Flight Design Issued "Permit to Fly"

KRICHHEIM, GERMANY — On Feb. 17, 2009, the German Federal Office of Civil Aviation, the LBA or Luftfahrt-Bundesamt, issued a "Permit to Fly" (PTF) to a Flight Design CTLS identified as D-EPTF. When added to a similar permit gained from CAA in England recently, a significant movement in European regulations becomes visible. This accomplishment by Flight Design takes a major step toward Light-Sport Aircraft in the European Union.

"Following the registration by CAA in UK, this is the second aircraft flying in an EASA country with this kind of registration," said Flight Design CEO, Matthias Betsch. "We are very happy to have this possibility as a first direct step towards the upcoming new ELA rules by EASA."

The premise behind the PTF is the fact that CTLS meets ASTM F37 standards for Light-Sport Aircraft. The company has also successfully completed the LAMA Audit, and been approved under ISO 9001 by TÜV.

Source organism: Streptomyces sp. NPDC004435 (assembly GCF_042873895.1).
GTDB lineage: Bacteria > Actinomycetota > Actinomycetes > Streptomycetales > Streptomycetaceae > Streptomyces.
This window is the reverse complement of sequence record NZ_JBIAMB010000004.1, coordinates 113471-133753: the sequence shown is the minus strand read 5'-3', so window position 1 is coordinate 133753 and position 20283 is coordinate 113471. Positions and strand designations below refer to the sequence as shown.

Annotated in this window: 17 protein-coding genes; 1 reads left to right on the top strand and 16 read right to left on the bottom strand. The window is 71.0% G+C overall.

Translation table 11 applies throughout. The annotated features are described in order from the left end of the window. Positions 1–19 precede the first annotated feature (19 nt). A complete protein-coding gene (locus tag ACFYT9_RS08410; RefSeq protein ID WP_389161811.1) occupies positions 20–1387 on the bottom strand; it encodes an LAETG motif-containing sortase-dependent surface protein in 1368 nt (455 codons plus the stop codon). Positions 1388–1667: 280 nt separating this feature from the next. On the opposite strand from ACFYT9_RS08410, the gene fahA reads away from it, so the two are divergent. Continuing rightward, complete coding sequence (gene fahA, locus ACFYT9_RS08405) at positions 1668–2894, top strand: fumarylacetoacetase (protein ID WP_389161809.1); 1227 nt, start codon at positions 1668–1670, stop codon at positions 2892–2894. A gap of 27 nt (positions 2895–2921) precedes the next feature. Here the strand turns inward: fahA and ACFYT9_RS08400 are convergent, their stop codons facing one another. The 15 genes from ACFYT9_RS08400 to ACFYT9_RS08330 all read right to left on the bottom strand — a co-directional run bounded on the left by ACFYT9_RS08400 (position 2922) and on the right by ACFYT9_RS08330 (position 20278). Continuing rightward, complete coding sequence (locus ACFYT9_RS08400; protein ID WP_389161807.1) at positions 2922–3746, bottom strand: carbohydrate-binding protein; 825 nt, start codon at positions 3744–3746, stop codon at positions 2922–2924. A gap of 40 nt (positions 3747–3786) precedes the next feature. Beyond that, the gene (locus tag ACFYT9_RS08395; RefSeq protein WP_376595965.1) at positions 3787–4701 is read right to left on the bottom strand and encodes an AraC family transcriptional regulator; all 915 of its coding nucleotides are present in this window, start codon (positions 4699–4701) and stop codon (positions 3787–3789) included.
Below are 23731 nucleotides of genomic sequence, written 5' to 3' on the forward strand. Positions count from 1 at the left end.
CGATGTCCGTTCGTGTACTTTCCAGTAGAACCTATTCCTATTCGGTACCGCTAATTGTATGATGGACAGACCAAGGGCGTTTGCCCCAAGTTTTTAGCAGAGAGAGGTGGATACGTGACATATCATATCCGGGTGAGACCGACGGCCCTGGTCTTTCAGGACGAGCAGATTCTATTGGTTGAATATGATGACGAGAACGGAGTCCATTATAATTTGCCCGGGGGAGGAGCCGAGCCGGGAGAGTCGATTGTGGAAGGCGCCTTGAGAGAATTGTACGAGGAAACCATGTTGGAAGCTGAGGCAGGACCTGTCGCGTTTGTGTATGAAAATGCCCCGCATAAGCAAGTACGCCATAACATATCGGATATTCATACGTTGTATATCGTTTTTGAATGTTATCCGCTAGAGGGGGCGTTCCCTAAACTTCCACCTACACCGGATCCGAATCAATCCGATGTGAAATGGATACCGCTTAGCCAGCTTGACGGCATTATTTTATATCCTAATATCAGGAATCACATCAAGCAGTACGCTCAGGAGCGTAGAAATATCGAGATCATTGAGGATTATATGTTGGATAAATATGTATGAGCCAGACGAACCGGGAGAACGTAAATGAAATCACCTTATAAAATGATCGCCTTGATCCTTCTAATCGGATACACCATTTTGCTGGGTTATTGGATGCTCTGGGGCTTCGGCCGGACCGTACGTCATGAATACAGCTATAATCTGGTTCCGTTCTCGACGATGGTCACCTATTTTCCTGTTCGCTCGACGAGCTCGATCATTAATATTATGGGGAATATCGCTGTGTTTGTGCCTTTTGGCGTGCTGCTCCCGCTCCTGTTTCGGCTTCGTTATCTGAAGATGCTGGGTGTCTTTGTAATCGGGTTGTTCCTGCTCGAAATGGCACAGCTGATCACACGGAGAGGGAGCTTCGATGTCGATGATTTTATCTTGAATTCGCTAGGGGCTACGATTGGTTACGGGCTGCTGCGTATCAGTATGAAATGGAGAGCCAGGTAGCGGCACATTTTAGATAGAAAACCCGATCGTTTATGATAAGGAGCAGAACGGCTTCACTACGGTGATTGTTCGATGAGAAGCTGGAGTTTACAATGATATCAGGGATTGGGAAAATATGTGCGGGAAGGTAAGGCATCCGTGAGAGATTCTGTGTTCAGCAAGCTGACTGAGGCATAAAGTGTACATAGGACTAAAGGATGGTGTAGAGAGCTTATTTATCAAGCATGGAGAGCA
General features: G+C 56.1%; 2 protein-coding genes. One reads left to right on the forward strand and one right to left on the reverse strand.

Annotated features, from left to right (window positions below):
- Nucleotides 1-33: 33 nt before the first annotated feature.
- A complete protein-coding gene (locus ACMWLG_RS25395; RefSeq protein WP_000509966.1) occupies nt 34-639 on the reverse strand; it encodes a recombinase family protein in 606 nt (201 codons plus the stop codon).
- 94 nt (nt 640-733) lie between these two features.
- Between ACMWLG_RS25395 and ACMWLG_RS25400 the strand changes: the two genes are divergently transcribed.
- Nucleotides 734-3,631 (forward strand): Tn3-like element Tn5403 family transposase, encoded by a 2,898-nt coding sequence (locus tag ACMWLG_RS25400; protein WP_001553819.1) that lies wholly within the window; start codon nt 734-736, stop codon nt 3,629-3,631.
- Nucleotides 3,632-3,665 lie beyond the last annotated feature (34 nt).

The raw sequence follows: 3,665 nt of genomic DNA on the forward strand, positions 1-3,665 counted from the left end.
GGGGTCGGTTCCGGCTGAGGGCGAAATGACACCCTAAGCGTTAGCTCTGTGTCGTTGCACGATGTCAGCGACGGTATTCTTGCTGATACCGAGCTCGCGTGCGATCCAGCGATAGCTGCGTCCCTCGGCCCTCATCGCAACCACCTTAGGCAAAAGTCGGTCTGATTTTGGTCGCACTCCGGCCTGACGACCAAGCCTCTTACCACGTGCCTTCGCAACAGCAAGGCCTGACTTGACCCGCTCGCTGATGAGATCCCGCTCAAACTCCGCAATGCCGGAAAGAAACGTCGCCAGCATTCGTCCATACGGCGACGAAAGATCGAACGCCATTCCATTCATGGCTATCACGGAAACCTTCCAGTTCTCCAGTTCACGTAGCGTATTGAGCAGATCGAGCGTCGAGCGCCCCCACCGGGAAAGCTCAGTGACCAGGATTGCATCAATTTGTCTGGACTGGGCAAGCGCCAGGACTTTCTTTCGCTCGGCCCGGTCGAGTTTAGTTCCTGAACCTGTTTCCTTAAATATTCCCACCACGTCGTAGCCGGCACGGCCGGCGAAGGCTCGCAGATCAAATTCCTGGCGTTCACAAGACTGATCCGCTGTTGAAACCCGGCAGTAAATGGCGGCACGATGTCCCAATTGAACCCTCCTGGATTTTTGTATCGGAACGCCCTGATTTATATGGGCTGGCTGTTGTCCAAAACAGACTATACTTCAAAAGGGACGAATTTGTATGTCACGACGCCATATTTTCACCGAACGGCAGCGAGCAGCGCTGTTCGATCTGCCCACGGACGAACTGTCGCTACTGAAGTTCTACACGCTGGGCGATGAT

The PTF certifies an aircraft is capable of safe flight in all Member states and in non-Member states when separate approval is granted by a relevant authority. It permits non-commercial flight in individual non-complex aircraft or types for which the Agency agrees a conventional certificate of airworthiness is not appropriate.

Limitations are that a PTF aircraft with radio or navigation equipment must have a radio station certificate and proof of third party liability insurance is required.

"With this permit to fly one can operate the CTLS with 600KG MTOW (as opposed to 472.5 kg under so called 'Ultralight' classification)," said Christoph Bellmer of Flight Design. "A permit to fly can be seen as a forerunner of the new European Light Aircraft Class. Any CTLS operated under PTF can be converted to ELA once these regulations are launched. This conversion possibility makes the purchase of a European-based CTLS a 'safe' investment for the customer and allows him to fly the 600 kg MTOW class today."

Bellmer added that Flight Design will continue to request PTFs in all other relevant European countries. He believes such EASA planes may launch the ELA class in 2010.

"Final details are still under discussion but 600 kg for aircraft meeting ASTM F37 standards are set in addition to some other factors," said Bellmer.

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